April 21, 2011
“Looking diligently lest any man fail of the Grace of God. . .lest any root of bitterness springing up trouble you and thereby many be defiled. . .lest there be any fornicator or profane person, as Esau, who for one morsel of meat sold his birthright. For you know how that afterward, when he would have inherited the blessing, he was rejected—for he found no place of repentance, though he sought it carefully with tears.”
Even though Christ’s Blood cleanses us from the guilt of sin (Rom. 5:6-11) and His Death frees us from “the curse of the Law” (Gal. 3:13), the aftereffects of those sins may last for a lifetime.
Today’s Manna is one of those painful portions that causes us to wince in pain even though it speaks of someone else’s sin and its wages. Yet, in reality, we know we’re all like Esau—for who of us has not made bad choices at times and no amount of pleading, weeping, regretting, etc., could undo what was done?
We know well the story of Esau:
He was the firstborn son of Isaac and Rebekah and twin brother to Jacob (Gen. 25:19-25). His name means “hairy” and his surname, Edom, which means “red,” was given to him because of his ruddy appearance of hair color at birth and because of the color of the pottage he craved from Jacob (vv.25, 30). From him also came the Edomites, who became enemies of the Israelites.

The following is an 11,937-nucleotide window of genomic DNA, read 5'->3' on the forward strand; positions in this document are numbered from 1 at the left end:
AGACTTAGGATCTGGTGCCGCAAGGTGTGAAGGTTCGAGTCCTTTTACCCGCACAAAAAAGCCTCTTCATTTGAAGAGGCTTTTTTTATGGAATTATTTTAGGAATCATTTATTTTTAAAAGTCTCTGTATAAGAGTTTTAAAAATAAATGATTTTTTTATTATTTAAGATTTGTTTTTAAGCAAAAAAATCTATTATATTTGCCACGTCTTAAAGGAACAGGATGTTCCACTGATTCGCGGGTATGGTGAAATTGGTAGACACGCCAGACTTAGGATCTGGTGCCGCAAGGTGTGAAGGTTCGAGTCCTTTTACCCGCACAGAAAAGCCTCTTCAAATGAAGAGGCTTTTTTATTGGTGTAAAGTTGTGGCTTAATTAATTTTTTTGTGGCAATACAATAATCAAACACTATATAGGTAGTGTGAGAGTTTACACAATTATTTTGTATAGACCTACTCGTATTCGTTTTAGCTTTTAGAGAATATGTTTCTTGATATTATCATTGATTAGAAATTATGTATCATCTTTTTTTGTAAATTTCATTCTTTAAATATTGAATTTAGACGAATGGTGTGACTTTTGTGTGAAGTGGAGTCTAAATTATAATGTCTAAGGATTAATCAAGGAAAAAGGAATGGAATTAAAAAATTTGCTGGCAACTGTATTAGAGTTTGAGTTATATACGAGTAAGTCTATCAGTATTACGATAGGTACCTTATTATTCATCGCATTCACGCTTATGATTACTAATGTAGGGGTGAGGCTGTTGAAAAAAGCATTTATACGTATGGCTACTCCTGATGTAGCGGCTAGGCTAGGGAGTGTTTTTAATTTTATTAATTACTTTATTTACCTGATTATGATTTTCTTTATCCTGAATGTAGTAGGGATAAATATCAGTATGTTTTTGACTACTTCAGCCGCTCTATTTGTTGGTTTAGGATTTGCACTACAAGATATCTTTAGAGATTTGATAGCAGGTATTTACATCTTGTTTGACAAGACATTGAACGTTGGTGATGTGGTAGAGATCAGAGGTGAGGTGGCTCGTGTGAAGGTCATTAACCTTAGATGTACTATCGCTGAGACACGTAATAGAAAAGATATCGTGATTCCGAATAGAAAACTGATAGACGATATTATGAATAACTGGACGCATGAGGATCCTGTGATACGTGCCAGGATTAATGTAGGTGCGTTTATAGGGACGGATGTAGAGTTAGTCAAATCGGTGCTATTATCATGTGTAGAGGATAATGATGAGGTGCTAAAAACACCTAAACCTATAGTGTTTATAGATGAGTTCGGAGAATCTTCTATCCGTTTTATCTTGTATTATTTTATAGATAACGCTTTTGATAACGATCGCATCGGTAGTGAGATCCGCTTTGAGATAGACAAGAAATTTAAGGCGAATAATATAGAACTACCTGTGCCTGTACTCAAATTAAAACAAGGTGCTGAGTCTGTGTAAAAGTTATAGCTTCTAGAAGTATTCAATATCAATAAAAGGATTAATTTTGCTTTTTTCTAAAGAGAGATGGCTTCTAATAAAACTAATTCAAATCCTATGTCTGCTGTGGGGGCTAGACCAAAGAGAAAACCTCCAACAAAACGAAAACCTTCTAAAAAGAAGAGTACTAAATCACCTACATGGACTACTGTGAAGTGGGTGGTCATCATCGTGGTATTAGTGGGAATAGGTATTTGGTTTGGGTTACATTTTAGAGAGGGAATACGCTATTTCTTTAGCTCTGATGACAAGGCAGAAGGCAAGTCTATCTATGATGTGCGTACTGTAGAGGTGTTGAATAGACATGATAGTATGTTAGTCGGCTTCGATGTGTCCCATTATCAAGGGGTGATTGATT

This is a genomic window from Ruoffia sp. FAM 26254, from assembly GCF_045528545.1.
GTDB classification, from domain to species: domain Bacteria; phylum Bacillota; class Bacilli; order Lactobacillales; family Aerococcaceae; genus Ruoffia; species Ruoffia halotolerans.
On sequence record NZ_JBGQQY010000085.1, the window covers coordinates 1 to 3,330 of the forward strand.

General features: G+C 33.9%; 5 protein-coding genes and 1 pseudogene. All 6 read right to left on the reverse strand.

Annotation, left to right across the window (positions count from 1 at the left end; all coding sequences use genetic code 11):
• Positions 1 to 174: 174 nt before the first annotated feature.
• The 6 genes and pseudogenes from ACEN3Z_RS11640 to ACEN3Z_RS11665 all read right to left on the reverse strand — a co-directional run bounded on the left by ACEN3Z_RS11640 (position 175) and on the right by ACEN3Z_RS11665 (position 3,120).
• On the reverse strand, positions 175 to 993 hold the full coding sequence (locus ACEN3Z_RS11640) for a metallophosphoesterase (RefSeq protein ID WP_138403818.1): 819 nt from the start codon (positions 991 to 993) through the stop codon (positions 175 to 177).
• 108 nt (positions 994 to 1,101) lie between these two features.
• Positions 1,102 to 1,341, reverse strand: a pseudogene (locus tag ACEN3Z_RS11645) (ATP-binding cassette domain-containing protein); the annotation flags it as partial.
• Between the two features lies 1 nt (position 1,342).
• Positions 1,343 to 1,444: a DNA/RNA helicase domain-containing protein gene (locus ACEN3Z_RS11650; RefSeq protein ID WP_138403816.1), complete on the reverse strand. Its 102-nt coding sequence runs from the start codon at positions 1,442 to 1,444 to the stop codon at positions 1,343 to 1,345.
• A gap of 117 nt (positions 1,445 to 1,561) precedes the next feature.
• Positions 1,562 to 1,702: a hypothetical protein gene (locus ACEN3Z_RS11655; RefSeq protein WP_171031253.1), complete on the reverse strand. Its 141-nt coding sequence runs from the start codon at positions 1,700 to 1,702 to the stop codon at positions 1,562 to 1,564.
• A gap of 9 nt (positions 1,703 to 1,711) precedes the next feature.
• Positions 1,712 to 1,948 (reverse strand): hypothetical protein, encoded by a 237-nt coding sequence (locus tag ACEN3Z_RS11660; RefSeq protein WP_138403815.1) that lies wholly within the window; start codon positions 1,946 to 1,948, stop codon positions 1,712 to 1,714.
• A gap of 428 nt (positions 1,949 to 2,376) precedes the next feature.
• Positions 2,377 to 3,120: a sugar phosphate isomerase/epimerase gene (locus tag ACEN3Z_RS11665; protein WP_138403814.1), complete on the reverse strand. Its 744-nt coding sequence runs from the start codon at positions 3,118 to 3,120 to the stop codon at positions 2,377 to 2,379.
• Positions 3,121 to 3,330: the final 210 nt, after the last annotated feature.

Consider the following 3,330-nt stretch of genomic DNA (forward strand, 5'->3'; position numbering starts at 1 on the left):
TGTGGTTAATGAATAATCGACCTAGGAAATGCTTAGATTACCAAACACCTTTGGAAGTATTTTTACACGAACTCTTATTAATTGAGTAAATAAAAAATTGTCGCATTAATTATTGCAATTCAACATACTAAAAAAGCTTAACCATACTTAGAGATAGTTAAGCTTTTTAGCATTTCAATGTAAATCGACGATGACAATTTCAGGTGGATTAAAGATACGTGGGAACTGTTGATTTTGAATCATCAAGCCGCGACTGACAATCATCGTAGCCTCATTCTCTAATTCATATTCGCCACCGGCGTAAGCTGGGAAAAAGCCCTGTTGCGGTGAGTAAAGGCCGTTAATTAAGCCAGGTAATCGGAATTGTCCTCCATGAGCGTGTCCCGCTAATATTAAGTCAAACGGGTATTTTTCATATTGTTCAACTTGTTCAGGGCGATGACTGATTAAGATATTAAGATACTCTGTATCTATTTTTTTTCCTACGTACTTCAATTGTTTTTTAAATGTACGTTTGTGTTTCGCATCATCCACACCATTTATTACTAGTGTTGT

But, the thing we remember most—and which is cited in our Manna—is his selling his birthday for some bread and a bowl of beans (v.34). And, in that passage it said “And Esau despised (Heb. ‘bazah’—‘disdained, to hope in contempt, to scorn, disesteem, etc.’) his birthright.” This means little until we realize the birthright afforded special immunities and privileges to the firstborn son, including headship of the family, possession of the great bulk of the family’s possessions and God’s covenant blessing (Gen. 27:28-29, 36).
Yet, Esau proved to be as “profane as a fornicator (Grk. ‘pornos’—‘male prostitute, whoremonger, one who engages in debauchery, etc.’)” because of his casual disregard of what should have been supremely important to him.
And, dear Pilgrim, aren’t we also guilty of the same in one way or the other?
Most assuredly we are.
How casually and callously we handle the things of God. How lightly we treat the Word of God and how often we, too, trod underfoot the precious Blood of Jesus by the things we say and do. No wonder we need Grace and Mercy! Apart from them we have no hope!
That’s why it’s important that we handle with great care the privileges and blessings the Heavenly Father gives us each day. Likewise, when we realize God’s most precious Treasure deposited in our heart at the new birth is Jesus Himself (II Cor. 4:7), then we can ill-afford to take Him for granted by living carnal lives that bring shame to His Name. Sin is always a chasing of the wind; but, true surrender is always a yielding to the Savior. Only then can we avoid the empty vanity that accompanies wrong choices. Help us, O Lord, to seek You.